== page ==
The National Trust for Historic Preservation named Lions Municipal Golf Course on Wednesday to its list of America’s most endangered historic places, calling the course a “civil rights landmark” with an uncertain future.
The National Trust, a private, nonprofit organization based in Washington, also included El Paso’s Chihuahuita and El Segundo Barrio Neighborhoods on its annual list of 11 sites. The core of that city’s cultural identity is threatened with demolition of homes and small businesses, the group said.
Lions Municipal, also known as Muny, is considered one of the earliest municipal golf courses in the former Confederate states to be desegregated, if not the first. At the recommendation of the Texas Historical Commission, the National Park Service added Muny to the National Register of Historic Places in July. Situated along Lake Austin Boulevard in West Austin, Muny occupies land owned by the University of Texas and leased to the city of Austin.
A local group known as Save Muny, which has been active in efforts to preserve the course, says its research shows that two black youths walked onto the property in 1950 and began playing in brazen disregard of Jim Crow laws. City officials decided to let them play anyway. Thus, the course became integrated quietly and peacefully, well before violent confrontations that characterized desegregation of many public accommodations elsewhere in the South.
“As the complex struggle for racial justice continues to take center stage across America, places like Austin’s Lions Municipal Golf Course have much to teach us about peaceful efforts towards increased human decency and respect,” Stephanie Meeks, president and CEO of the National Trust for Historic Preservation, said in a written statement. “But Muny cannot continue to highlight an important side of the American story unless we take action to preserve it as a resource for its community.”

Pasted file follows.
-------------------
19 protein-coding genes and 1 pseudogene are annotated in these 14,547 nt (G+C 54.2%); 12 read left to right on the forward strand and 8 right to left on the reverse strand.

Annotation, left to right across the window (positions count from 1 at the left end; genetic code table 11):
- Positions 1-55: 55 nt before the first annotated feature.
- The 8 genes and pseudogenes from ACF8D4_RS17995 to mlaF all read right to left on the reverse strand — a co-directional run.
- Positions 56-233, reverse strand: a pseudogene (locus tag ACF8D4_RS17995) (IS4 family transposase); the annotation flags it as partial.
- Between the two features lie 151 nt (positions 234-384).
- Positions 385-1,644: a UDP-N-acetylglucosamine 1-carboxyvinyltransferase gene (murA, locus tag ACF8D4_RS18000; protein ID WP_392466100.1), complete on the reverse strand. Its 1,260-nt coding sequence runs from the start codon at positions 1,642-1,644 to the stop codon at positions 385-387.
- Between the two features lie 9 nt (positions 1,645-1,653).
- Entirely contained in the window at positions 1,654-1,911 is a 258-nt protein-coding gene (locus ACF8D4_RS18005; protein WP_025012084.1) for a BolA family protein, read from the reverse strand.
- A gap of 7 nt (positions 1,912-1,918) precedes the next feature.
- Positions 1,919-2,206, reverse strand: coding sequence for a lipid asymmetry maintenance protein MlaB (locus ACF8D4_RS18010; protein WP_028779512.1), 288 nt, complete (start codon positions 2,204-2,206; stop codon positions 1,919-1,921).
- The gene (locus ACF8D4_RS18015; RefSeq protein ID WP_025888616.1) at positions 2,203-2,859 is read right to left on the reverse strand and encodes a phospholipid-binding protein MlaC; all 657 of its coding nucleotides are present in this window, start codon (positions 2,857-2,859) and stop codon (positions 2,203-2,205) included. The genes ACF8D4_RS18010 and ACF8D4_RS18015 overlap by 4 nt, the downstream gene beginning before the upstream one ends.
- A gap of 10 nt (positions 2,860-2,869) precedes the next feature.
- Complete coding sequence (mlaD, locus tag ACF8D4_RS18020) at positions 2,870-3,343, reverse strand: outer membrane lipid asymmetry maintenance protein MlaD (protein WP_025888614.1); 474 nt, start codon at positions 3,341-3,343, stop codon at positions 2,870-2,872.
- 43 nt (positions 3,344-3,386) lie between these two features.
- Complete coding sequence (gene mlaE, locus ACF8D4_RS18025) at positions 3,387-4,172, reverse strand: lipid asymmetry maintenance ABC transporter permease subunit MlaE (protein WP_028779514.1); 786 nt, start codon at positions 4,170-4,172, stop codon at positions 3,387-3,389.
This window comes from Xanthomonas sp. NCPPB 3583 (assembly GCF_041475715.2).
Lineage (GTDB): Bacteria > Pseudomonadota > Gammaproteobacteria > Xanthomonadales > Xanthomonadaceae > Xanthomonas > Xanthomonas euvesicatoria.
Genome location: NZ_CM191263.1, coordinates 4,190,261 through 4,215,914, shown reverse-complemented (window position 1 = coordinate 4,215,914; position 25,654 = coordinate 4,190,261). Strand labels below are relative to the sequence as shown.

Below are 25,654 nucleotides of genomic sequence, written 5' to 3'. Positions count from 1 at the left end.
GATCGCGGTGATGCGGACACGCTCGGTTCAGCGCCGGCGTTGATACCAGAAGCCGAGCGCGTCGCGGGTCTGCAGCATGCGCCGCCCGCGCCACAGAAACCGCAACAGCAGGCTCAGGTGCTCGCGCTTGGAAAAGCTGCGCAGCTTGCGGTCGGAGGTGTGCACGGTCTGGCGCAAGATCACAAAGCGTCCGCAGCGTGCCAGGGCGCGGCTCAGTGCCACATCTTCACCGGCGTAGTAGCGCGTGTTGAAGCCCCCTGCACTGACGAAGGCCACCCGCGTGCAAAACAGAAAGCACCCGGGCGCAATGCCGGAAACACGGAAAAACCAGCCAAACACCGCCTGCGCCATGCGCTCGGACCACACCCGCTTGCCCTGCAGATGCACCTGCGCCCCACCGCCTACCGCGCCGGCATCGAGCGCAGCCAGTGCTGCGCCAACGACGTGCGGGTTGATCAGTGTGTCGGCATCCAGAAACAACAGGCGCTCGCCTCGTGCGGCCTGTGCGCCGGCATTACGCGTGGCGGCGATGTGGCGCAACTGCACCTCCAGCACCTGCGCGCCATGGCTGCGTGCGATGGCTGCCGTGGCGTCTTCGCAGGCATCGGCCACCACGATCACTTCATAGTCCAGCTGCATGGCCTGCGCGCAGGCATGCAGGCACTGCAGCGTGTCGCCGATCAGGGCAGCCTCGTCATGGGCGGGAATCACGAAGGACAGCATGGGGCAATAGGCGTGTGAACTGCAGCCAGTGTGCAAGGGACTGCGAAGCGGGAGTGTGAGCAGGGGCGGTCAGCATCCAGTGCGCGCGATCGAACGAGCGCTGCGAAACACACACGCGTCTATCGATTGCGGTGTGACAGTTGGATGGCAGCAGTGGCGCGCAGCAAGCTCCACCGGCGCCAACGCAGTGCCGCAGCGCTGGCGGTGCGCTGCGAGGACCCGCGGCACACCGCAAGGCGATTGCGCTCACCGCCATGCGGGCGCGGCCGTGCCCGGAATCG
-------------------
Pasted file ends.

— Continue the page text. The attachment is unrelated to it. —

The UT System Board of Regents has long contemplated leasing the 141-acre Muny for commercial and residential development, with lease payments benefiting the Austin campus. The regents voted in 2011 against renewing the city’s lease for Muny when it expires in 2019.
“Muny’s future hinges on a longer-term negotiated resolution between the city and the university,” Meeks said.
The National Trust has identified more than 250 historic sites over the years, and “only a handful” have been lost, according to its website. The group’s inclusion of Muny increases pressure on UT and its governing board to back off from plans to redevelop the property.
“The university and community must continue to discuss how to honor the civil rights history of the site while fulfilling our fiduciary obligations to the university and the state of Texas,” UT President Gregory L. Fenves said in a statement.
The land now occupied by Muny was donated to UT in 1910 by George Brackenridge, a banker and regent who sided with the Union during the Civil War. His wish that it would become the main campus was not realized, and UT has used the tract for a field laboratory and student housing while leasing out some portions for development.
“It is difficult to dismiss the educational value that prominent academics, national organizations and political leaders all see in Muny,” said Ken Tiemann, a leader of Save Muny. “I remain hopeful that President Fenves will soon agree that leveraging the educational and cultural value of Muny is following the intent of Col. Brackenridge and is clearly in the best interest of the UT brand.”